Steve Chapman

Conceal-carry licensees complain that if they can't keep their guns in their cars, they will have no protection on their way to and from work. That's true. But what about employees who walk, bike or take the bus? Since the law doesn't give them the right to take their guns into the workplace, they have to leave them at home. Should the state force companies to let workers carry pistols into the factory, office or day-care center?

This is not a place where the government should substitute its judgment for that of the property owners. One lawyer told The Bradenton Herald, "I have clients that have to carry out terminations. Sometimes that termination is volatile. A lot of places have a policy where they walk the terminated employee to his car. What if you walk the guy to his car that has a gun? I wouldn't want to be that supervisor."

Given that crimes by permit holders are exceedingly rare, the employers who want to ban guns may be running from shadows. But decisions about their safety, and that of their customers and employees, should be theirs to make.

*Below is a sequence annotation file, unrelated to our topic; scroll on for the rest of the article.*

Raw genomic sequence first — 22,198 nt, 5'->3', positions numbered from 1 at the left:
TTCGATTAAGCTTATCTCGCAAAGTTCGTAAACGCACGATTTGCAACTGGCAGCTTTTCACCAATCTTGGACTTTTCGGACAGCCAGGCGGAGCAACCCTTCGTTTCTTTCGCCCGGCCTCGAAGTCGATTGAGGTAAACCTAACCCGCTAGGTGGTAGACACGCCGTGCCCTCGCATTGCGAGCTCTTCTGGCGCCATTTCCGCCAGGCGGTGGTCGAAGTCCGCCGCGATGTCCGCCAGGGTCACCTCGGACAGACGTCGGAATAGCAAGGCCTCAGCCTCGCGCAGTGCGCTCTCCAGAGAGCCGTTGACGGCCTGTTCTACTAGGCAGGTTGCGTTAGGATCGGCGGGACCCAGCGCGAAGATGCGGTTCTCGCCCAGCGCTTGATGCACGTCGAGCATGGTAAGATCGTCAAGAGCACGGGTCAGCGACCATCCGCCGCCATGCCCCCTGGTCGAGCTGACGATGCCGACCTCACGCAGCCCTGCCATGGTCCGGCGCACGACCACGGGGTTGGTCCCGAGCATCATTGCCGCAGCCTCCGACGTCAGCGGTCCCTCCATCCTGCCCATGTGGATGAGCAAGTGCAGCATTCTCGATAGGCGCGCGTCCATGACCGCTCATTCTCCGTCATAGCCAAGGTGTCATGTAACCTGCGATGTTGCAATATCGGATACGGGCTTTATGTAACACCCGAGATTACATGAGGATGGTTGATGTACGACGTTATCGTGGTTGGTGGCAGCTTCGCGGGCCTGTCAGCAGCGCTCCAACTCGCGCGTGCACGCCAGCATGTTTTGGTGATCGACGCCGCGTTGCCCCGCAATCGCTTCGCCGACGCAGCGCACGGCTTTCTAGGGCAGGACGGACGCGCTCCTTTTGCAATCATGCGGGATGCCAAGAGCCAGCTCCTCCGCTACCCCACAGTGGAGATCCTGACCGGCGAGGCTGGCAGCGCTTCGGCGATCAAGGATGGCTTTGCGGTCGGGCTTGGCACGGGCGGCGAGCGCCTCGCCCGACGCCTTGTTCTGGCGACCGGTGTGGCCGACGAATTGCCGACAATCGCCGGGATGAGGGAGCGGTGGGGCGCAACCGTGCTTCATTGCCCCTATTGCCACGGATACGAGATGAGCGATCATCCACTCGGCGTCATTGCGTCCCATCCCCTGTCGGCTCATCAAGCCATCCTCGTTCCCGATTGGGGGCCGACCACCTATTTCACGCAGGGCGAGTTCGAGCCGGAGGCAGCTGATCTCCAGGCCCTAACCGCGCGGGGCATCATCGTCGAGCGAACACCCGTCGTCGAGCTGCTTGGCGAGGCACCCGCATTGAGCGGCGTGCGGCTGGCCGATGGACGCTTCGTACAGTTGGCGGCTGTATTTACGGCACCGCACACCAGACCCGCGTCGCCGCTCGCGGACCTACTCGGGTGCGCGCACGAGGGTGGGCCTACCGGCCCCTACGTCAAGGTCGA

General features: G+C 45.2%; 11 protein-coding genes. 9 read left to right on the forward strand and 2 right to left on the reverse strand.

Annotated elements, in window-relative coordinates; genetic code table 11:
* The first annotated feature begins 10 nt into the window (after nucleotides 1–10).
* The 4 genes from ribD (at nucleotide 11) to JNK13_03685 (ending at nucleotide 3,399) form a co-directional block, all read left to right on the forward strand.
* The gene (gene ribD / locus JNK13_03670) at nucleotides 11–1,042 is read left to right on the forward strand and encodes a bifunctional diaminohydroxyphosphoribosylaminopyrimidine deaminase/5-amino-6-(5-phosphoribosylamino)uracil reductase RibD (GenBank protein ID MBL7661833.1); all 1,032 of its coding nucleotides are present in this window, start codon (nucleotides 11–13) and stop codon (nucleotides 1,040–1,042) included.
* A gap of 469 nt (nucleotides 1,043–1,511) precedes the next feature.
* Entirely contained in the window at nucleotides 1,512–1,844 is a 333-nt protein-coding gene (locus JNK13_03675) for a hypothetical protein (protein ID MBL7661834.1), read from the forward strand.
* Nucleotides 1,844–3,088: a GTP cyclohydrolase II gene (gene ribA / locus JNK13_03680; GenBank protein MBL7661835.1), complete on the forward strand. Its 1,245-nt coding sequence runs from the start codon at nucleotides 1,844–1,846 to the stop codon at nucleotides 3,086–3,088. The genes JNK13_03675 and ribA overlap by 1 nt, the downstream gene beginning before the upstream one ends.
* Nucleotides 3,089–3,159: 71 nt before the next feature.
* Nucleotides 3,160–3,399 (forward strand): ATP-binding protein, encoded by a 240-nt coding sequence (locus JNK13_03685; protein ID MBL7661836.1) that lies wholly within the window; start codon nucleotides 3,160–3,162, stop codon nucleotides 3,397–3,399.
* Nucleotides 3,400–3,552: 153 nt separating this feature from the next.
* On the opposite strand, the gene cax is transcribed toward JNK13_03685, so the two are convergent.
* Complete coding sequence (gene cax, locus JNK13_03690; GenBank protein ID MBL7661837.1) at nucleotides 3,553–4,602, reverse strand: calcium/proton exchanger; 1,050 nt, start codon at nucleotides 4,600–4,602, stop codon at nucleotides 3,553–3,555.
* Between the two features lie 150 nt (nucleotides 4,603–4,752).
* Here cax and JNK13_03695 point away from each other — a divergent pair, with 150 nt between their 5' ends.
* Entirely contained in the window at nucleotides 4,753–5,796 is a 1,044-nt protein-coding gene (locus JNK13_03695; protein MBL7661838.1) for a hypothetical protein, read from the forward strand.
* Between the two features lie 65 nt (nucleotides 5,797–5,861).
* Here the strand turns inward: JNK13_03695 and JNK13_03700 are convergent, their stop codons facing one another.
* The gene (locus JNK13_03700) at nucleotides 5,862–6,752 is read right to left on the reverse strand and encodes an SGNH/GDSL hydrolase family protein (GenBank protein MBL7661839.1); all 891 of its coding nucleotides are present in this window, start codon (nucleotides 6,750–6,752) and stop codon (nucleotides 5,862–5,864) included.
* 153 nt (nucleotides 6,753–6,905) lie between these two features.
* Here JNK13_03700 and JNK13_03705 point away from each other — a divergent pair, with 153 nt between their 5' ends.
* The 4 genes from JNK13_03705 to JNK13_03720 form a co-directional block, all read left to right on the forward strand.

For some people, being temporarily deprived of a firearm creates great anxiety. But for those with a strong aversion to guns, working at a company that allows weapons in cars has the same effect. In a free society, both sets of employees can solve the problem with a simple expedient: exercising their liberty to find a company whose policies suit their preferences.

For the NRA to demand that guns be allowed in every company lot is just as oppressive as it would be for the Brady Center to Prevent Gun Violence to insist they be prohibited in every company lot. When gun-rights advocates oppose the use of government power to suppress firearms, they are advancing freedom. When they use government power to dictate to private companies, they are harming it.


Steve Chapman

Steve Chapman is a columnist and editorial writer for the Chicago Tribune.
 

 
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